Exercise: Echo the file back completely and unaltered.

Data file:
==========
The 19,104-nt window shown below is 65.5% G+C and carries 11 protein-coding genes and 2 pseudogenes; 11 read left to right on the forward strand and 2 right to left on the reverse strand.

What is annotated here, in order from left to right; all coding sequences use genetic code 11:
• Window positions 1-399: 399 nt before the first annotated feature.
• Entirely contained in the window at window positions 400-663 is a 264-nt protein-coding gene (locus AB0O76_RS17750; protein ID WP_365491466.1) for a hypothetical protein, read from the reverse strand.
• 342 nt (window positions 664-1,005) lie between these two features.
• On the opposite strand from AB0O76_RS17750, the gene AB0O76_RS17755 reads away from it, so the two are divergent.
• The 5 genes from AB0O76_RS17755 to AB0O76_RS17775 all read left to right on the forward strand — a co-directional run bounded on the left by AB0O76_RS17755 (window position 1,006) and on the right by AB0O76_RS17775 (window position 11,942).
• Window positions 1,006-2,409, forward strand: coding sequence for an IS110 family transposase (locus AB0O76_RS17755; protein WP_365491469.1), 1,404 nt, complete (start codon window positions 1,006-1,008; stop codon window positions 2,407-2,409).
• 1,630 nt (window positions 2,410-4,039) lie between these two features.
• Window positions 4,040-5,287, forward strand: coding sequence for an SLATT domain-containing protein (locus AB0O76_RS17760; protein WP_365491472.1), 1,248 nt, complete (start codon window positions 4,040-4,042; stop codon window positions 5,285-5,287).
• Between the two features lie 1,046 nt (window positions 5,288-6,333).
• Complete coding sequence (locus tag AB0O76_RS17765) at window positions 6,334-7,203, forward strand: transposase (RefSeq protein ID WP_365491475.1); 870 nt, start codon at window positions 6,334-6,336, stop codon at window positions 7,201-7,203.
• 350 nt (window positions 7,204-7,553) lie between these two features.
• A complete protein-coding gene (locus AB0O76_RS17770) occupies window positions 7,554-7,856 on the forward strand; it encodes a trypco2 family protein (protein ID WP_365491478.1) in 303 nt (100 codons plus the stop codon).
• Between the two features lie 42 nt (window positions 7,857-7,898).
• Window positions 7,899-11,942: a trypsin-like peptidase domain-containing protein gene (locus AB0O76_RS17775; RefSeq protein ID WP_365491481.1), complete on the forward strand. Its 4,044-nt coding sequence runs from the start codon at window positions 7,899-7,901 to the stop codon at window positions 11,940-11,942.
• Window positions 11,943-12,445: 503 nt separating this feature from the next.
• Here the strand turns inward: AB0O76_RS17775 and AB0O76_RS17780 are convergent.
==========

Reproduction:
The 19,104-nt window shown below is 65.5% G+C and carries 11 protein-coding genes and 2 pseudogenes; 11 read left to right on the forward strand and 2 right to left on the reverse strand.

What is annotated here, in order from left to right; all coding sequences use genetic code 11:
• Window positions 1-399: 399 nt before the first annotated feature.
• Entirely contained in the window at window positions 400-663 is a 264-nt protein-coding gene (locus AB0O76_RS17750; protein ID WP_365491466.1) for a hypothetical protein, read from the reverse strand.
• 342 nt (window positions 664-1,005) lie between these two features.
• On the opposite strand from AB0O76_RS17750, the gene AB0O76_RS17755 reads away from it, so the two are divergent.
• The 5 genes from AB0O76_RS17755 to AB0O76_RS17775 all read left to right on the forward strand — a co-directional run bounded on the left by AB0O76_RS17755 (window position 1,006) and on the right by AB0O76_RS17775 (window position 11,942).
• Window positions 1,006-2,409, forward strand: coding sequence for an IS110 family transposase (locus AB0O76_RS17755; protein WP_365491469.1), 1,404 nt, complete (start codon window positions 1,006-1,008; stop codon window positions 2,407-2,409).
• 1,630 nt (window positions 2,410-4,039) lie between these two features.
• Window positions 4,040-5,287, forward strand: coding sequence for an SLATT domain-containing protein (locus AB0O76_RS17760; protein WP_365491472.1), 1,248 nt, complete (start codon window positions 4,040-4,042; stop codon window positions 5,285-5,287).
• Between the two features lie 1,046 nt (window positions 5,288-6,333).
• Complete coding sequence (locus tag AB0O76_RS17765) at window positions 6,334-7,203, forward strand: transposase (RefSeq protein ID WP_365491475.1); 870 nt, start codon at window positions 6,334-6,336, stop codon at window positions 7,201-7,203.
• 350 nt (window positions 7,204-7,553) lie between these two features.
• A complete protein-coding gene (locus AB0O76_RS17770) occupies window positions 7,554-7,856 on the forward strand; it encodes a trypco2 family protein (protein ID WP_365491478.1) in 303 nt (100 codons plus the stop codon).
• Between the two features lie 42 nt (window positions 7,857-7,898).
• Window positions 7,899-11,942: a trypsin-like peptidase domain-containing protein gene (locus AB0O76_RS17775; RefSeq protein ID WP_365491481.1), complete on the forward strand. Its 4,044-nt coding sequence runs from the start codon at window positions 7,899-7,901 to the stop codon at window positions 11,940-11,942.
• Window positions 11,943-12,445: 503 nt separating this feature from the next.
• Here the strand turns inward: AB0O76_RS17775 and AB0O76_RS17780 are convergent.